Concerns have been raised after figures revealed a sharp rise in Deprivation of Liberty (DoL) applications by care homes and hospitals.
DoL applications rose by 14% to 4,557 in 2018 with DoL orders up by 4% over the same period, according to the Ministry of Justice.
During the last quarter of 2018, DoL applications rose by 2% year on year to 1,052. DoL orders rose by 16% over the same period.
George McNamara, director of policy and influencing at Independent Age, said: “What should be a measure of last resort is increasingly becoming more commonplace,” he said.
“Increasing numbers of older people, many of them extremely vulnerable, are being locked up, restrained or sedated. This leads us to seriously question how many are being wrongly deprived of their liberty.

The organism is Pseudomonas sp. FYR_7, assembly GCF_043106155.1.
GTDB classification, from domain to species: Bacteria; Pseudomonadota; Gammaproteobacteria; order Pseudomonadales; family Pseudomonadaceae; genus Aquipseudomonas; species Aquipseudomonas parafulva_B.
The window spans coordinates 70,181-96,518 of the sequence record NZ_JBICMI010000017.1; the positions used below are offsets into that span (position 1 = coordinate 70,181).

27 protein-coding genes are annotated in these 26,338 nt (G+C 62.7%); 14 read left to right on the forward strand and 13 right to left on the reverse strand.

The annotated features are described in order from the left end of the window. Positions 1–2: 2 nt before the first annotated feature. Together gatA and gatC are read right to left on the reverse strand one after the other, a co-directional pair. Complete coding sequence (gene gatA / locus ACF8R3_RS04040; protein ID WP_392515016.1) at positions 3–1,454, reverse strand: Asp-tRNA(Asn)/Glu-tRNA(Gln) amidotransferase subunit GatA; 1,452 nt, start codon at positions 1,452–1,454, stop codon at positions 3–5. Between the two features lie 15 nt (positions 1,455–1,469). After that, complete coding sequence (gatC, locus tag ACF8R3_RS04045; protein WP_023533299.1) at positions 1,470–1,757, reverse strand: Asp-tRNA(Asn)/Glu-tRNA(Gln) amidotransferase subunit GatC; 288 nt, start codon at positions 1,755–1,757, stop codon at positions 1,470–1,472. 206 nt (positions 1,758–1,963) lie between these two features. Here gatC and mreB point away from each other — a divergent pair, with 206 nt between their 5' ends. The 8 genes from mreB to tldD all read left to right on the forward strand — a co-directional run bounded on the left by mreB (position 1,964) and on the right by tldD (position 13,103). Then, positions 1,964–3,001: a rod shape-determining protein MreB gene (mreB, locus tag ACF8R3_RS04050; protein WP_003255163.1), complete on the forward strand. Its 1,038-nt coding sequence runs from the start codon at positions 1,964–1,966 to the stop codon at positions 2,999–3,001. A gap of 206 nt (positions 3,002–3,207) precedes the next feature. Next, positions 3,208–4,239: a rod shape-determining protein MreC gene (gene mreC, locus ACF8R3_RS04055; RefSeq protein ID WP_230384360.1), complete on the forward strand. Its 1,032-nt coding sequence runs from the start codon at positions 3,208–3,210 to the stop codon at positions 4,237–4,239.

“Depriving someone of their liberty can be a very frightening experience, one that we should avoid wherever possible by providing the best quality of care, and better training and support to care home workers. Sadly, this is becoming more and more difficult due to the government’s continuing failure to address the crisis in social care.”
Caroline Abrahams, charity director at Age UK, added: “Every older person has the right to good, dignified care, including those who lack mental capacity because of dementia or for other reasons.
“We want a care system within which older people’s dignity and rights are upheld in a manner that is transparent and easy for everyone to understand.”
The figures were published as sector leaders continued to voice their opposition to changes to the Mental Capacity Act (Amendment) Bill currently making their way through Parliament (see Further Fire directed at Mental Capacity Act (Amendment) Bill).